Political parties hold power in government. They also hold sensitive personal information about individuals. For privacy and democracy, it can be a troubling mix.
Data collected about individuals is on the rise, spurred on by advancements in computing and technology. Sophisticated analysis techniques, often used without the knowledge or consent of individuals, raise new privacy and ethical concerns. Given the influence of these practices on elections, it’s time to take a closer look.
Unfortunately, as the pool of personally identifiable data about citizens’ behaviour and attitudes expands, Ontario’s access and privacy laws are floundering in the shallow end. Indeed, expanding the oversight of our office to include political parties was one of my recommendations in the IPC’s most recent annual report.
To remain relevant in today’s information tsunami, access and privacy laws need to be updated. This is not a situation unique to Ontario. Last week, I met with privacy protection authorities from across Canada in Regina, Saskatchewan. Together, we passed a resolution calling on governments of all stripes to pass legislation requiring political parties to comply with recognized privacy principles.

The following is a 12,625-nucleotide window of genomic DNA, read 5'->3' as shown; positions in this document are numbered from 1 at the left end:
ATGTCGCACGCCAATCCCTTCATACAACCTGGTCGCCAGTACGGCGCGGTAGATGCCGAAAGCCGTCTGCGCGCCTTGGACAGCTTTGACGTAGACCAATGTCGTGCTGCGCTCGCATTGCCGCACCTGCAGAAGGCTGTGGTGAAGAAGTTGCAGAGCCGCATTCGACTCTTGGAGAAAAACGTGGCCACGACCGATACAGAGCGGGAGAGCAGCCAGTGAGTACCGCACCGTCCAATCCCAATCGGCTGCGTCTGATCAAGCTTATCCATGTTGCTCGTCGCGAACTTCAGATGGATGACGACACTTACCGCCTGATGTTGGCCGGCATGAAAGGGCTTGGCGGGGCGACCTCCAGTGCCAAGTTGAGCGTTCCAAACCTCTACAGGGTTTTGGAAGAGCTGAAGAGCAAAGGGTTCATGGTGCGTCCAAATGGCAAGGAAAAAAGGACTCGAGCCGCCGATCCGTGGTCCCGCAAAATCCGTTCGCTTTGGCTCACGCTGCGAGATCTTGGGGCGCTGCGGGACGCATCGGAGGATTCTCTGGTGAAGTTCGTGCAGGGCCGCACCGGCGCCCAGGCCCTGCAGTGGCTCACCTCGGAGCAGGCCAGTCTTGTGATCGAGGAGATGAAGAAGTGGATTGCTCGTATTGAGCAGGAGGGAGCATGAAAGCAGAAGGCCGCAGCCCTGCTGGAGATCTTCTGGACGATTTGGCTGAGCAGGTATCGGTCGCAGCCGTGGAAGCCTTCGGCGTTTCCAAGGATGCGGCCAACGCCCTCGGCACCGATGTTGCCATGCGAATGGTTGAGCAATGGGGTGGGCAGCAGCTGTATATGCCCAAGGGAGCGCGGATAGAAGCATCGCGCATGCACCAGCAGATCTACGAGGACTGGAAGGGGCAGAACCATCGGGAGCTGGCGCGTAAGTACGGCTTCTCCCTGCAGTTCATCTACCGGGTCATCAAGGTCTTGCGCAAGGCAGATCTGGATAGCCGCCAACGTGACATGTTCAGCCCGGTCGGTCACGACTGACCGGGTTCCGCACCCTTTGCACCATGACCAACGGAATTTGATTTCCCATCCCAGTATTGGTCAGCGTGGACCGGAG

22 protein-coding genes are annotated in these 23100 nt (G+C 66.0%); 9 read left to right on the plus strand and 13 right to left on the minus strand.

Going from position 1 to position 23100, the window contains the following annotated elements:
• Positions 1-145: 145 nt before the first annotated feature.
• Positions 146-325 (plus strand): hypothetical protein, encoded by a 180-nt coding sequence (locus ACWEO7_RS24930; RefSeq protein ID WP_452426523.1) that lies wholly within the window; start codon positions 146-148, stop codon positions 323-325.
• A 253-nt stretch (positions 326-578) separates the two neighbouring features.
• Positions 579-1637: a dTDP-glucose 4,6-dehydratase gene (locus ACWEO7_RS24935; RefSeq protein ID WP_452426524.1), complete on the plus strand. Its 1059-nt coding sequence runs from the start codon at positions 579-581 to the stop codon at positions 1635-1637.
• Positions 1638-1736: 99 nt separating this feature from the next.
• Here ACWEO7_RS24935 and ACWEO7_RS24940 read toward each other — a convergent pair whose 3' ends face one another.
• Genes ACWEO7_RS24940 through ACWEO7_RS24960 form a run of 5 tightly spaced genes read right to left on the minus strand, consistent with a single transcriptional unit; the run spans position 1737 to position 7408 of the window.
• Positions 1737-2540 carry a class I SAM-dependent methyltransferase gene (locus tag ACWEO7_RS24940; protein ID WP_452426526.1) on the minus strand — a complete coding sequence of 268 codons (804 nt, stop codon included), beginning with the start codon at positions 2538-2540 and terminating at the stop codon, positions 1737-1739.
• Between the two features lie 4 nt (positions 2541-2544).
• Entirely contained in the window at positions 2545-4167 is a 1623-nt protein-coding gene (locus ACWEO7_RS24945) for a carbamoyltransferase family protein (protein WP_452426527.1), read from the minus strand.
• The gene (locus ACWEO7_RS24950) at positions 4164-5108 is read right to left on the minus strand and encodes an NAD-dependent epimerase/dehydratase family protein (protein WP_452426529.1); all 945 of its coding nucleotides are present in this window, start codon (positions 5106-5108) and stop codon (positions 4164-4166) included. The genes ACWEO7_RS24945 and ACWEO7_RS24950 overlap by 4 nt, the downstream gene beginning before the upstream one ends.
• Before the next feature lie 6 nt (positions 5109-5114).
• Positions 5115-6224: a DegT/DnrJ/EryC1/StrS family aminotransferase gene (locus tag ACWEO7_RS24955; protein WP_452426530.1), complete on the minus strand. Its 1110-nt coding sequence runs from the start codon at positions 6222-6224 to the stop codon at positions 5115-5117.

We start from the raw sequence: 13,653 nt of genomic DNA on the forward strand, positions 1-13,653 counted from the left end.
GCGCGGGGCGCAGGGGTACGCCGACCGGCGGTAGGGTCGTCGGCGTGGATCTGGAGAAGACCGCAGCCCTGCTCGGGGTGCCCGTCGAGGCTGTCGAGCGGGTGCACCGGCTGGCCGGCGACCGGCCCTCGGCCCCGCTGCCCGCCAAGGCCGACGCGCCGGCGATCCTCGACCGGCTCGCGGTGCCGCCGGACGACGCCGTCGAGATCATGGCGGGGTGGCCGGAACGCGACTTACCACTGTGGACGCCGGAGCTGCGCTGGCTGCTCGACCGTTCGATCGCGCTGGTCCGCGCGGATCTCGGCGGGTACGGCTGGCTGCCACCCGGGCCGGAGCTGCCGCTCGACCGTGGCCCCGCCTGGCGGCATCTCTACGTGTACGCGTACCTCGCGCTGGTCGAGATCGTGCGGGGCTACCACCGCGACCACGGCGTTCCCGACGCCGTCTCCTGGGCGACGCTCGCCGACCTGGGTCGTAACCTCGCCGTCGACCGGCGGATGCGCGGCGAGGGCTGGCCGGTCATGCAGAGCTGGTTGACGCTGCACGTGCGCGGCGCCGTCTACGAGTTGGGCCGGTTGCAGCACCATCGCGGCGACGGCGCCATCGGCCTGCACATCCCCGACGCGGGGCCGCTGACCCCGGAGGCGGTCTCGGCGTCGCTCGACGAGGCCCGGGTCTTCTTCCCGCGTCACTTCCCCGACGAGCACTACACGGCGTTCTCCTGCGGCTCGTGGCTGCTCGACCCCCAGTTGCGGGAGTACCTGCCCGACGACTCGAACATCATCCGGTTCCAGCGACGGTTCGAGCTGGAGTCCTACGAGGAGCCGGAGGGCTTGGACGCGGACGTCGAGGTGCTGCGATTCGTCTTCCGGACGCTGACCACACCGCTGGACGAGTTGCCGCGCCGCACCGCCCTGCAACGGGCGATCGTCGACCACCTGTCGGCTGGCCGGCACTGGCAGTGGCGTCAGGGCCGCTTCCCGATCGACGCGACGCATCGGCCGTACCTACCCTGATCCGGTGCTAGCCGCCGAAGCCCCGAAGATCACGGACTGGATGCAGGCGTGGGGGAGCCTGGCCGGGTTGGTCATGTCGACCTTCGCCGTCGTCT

A law of this type would provide all Canadians with the same privacy protections and secure their right to request access to information political parties have about them. For more details, read the full joint resolution Securing Trust and Privacy in Canada’s Electoral Process.
Information and Privacy Commissioner of Ontario